How to split Earth’s crust in two - from India to Turkey
An international team of geoscientists investigated the formation of an old subduction zone – where one plate dives under the other – in an area that extends from the eastern Mediterranean Sea to the Indian Ocean. They aimed to answer the question: What was the cause for splitting Earth’s crust along thousands of kilometers in an east-west direction while the large African plate was moving north towards Eurasia? They concluded in Nature Geoscience that the only explanation could be a mantle plume, an enormous upwelling of hot rock which led to the eruption of a supervolcano. Mantle plumes shaped the outer layer of the Earth frequently in geological times by forcing continents and oceans to break and by changing their courses.
The researchers, led by Professor Douwe van Hinsbergen from Utrecht University, reconstructed the subduction zone across the entire length of 7500 km using geological relics. The results were published today in Nature Geoscience. ‘We’ve known for some time that this plate boundary must have existed but not how it was formed, the direction in which the plates moved towards each other and the force exerted on these’, says Van Hinsbergen. ‘And then we discovered this east-west movement, caused by rotation of India versus Africa around a pivot in the western Indian Ocean, initiating about 105 million years ago. But this could not have been caused by the existing movement of the plates, or by collisions.’ For instance, the area investigated exhibits no traces of continental collisions in that period. ‘And even if those had occurred, they would not have explained that east-west movement.’
The underlying cause was found – also literally– to lie in a mantle plume that during this period rose up under Madagascar and India when those continents were still adjacent to each other. Mantle plumes are large “upwellings” of hot rock that rise up from deep in the earth. If such plumes, which look a bit like mushroom clouds, reach the underside of the plates and spread out, then they weaken and often break the plate in two, and push the pieces apart, while at the same time volcanism occurs on a large scale. ‘The traces of that mantle plume can be found as flood basalts on both sides of the plate boundary, on Madagascar and in southwest India. Such flood basalts are the manifestation of a supervolcano that was fed by a mantle plume.’
However, the breakup of two continents does not yet make a subduction zone. Everything fell into place when Van Hinsbergen and his colleagues realised that the spreading out of the mantle plume could push plates towards each other elsewhere as well. The “keel” that hangs under continents plays an important role in that process. ‘Such a keel consists of old, cold and solidified rock that penetrates deeper into the earth’s mantle and keeps the continent more or less in its place. The team had to solve many puzzles before getting to the final conclusion. Firstly, they had to reconstruct the history of many sub-basins in the western Indian Ocean. Professor Carmen Gaina from the Center for Earth Evolution and Dynamics, University of Oslo used her expertise in marine geophysics to reveal how old oceans disappeared and new ones were created. In a separate study published several years ago, the researchers had already demonstrated that a mantle plume can push against such a continental keel and can accelerate plate movement. ‘But now, via computer models, we have demonstrated that the keel can also work as a pivot’, says co-author Bernhard Steinberger from the German Research Centre for Geosciences in Potsdam.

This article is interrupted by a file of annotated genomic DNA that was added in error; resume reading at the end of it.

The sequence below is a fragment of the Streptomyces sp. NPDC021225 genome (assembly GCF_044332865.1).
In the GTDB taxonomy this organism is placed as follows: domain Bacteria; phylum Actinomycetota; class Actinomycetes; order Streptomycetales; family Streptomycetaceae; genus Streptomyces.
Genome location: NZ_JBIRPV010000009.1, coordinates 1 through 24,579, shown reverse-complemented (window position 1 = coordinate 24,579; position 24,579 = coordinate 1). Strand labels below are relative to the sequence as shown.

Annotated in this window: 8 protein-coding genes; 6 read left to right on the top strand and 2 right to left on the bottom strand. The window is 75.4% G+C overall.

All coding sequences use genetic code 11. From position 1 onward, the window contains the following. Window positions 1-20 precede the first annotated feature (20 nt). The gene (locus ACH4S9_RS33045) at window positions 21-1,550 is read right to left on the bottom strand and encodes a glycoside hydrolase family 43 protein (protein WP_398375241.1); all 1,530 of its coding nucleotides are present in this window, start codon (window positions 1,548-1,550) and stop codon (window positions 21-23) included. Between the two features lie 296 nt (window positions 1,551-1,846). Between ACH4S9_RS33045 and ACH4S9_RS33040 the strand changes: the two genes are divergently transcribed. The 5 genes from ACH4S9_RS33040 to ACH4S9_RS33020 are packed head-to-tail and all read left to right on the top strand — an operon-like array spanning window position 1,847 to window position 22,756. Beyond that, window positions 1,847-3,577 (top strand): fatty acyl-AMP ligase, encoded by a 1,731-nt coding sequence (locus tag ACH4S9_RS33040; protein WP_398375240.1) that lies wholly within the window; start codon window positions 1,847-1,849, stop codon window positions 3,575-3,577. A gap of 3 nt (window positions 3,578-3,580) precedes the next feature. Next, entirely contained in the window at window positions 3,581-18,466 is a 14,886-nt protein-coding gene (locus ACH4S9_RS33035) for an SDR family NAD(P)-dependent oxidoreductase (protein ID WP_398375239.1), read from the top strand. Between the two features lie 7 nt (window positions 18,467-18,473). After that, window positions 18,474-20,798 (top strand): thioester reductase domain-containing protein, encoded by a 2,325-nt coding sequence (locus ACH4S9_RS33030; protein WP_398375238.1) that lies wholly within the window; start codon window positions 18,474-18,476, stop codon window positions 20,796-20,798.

To the south of the pivot, Africa and India are moving away from each other across a mid-ocean ridge, but they are moving towards each other to the north of the pivot. Van Hinsbergen: ‘This scissor movement caused a fault from the Seychelles to Istanbul along which the subduction zone formed. That subduction zone is still producing earthquakes in Turkey and Cyprus today.’ Consequently, the research demonstrates that mantle plumes can give rise to plate tectonics. ‘This process makes clear that plate boundaries that move towards and away from each other can form as a result of, but at a great distance from the actual plume.’
The research of Van Hinsbergen and his colleagues contributes to unravelling the mechanisms that underlie plate tectonics. Geologists investigate those mechanisms because they are the underlying cause of earthquakes, volcanism, the formation of mountain ranges and of many ore deposits, such as those we need for the energy transition. Therefore, a better understanding of plate tectonics will also enable us to conduct more precise searches for a range of raw materials.
Douwe J.J. van Hinsbergen, Bernhard Steinberger, Carl Guilmette, Marco Maffione, Derya Gürer, Kalijn Peters, Alexis Plunder, Peter McPhee, Carmen Gaina, Eldert L. Advokaat, Reinoud L.M. Vissers, Wim Spakman, “A record of plume-induced plate rotation triggering subduction initiation”, Nature Geoscience, doi: 10.1038/s41561-021-00780-7
Text modified from the public release of the University of Utrecht.
The CEED blog covers some behind-the-scenes about our latest research and activities. The contributors are a mix of students and staff from The Centre for Earth Evolution and Dynamics, Dept. of Geosciences, University of Oslo, Norway.